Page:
Two forests dominated by broad-leaved deciduous trees that have hardly been cut over
Known as the Signature Tree, this American beech in Stony Hill Woods — an example of what archaeologists call an “arborglyph” or “dendroglyph” — is inscribed with the date 1908.
Two dozen hikers gathered in the parking lot of the South Fork Natural History Museum
Following Friday evening’s hike at the South Fork Natural History Museum, people shared hot cider and treats under the light of the full moon.
Carrie Ann Salvi
A wonderful mishmash of upland and swamp forest
Larry Penny visited Point Woods in Montauk recently with Andrew Geller, above, of Queens College and the Long Island Botanical Society.
The rumor mill is generating excitment and perhaps a few stretched truths.
Ken Rafferty, an East Hampton light-tackle and fly-fishing guide, reeled up this toothy barracuda in baby blue southern waters recently, but he’s preparing to go after striped bass at home in the near future.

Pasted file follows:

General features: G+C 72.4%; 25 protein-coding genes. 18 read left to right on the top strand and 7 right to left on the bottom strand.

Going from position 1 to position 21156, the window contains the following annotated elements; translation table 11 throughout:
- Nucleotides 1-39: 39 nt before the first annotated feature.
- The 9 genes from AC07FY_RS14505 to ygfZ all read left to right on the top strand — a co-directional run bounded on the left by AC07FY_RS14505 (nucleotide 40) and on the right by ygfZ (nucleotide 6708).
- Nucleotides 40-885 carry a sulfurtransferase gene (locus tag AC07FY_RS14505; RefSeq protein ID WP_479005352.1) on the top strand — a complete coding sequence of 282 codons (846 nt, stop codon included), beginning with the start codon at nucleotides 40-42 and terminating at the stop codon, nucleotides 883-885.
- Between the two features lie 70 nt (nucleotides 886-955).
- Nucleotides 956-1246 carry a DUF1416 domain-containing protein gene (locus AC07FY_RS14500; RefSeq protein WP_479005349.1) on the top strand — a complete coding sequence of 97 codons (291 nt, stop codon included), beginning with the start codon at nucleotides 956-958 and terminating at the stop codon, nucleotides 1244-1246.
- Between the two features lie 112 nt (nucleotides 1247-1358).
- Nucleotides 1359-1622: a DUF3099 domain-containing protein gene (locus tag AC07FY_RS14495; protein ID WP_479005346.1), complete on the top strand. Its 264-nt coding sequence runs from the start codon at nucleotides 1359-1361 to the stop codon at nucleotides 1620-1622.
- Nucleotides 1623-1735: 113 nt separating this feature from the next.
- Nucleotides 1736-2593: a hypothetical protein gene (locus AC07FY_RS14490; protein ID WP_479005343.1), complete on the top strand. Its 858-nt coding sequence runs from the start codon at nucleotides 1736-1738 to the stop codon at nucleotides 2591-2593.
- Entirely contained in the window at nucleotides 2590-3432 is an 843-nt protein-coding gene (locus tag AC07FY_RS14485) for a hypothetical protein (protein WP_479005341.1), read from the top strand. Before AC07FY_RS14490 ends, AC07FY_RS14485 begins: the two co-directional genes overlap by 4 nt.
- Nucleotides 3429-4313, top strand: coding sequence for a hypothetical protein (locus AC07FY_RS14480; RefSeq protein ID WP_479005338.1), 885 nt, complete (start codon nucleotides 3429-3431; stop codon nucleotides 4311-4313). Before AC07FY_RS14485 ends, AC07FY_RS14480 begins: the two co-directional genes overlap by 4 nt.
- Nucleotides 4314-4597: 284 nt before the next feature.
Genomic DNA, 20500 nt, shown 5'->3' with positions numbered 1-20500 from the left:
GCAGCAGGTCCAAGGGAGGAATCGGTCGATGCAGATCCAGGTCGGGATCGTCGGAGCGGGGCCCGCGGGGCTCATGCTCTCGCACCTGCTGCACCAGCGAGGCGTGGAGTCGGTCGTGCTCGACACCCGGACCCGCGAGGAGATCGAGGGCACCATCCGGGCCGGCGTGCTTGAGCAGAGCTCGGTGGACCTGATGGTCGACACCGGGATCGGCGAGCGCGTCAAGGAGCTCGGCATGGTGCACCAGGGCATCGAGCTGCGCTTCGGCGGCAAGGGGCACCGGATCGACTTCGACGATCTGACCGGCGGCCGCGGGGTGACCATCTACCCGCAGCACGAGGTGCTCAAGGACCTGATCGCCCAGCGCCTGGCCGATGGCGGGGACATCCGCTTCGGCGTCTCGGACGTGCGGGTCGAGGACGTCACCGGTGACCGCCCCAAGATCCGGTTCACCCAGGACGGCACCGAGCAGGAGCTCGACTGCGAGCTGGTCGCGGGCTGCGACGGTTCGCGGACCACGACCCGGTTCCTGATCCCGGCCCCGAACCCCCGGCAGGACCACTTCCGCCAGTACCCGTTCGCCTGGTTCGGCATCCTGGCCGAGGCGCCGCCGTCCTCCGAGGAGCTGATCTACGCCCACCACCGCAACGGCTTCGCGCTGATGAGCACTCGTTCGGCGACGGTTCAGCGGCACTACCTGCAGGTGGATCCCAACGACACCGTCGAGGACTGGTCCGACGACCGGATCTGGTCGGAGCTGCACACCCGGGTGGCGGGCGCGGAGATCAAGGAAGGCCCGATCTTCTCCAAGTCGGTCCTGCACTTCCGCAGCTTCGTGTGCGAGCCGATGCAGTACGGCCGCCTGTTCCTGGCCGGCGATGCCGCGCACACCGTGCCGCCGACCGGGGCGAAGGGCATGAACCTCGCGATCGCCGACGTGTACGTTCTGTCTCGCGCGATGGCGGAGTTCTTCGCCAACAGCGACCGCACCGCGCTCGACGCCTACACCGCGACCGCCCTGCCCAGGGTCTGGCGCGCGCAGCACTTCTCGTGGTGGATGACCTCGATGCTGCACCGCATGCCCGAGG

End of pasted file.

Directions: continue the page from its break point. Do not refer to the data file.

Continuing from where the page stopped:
Above, in North Sea, in several different spots there was nothing but bare ground with hundreds of little yellow domes, a burrow in the center of each.
Vicki Bustamante Photos
The crescent moon was bright enough on Monday to make you squint, and Venus just below and to the right nearly so. Jupiter hung directly below Venus.
Courtesy of NASA/JPL-Caltech
Bagworms, native to eastern America, look like inverted pinecones.
An early spring, and a few small boats have been testing the waters for early fish.
Last Thursday afternoon during a walk through the state’s part of Hither Woods in Montauk, there was a large ribbon snake half-coiled on one of the trails.
Hunter Medler, 11, of Montauk landed this yellowfin tuna with a little help while fishing off the coast of Tortola in the British Virgin Islands late last month.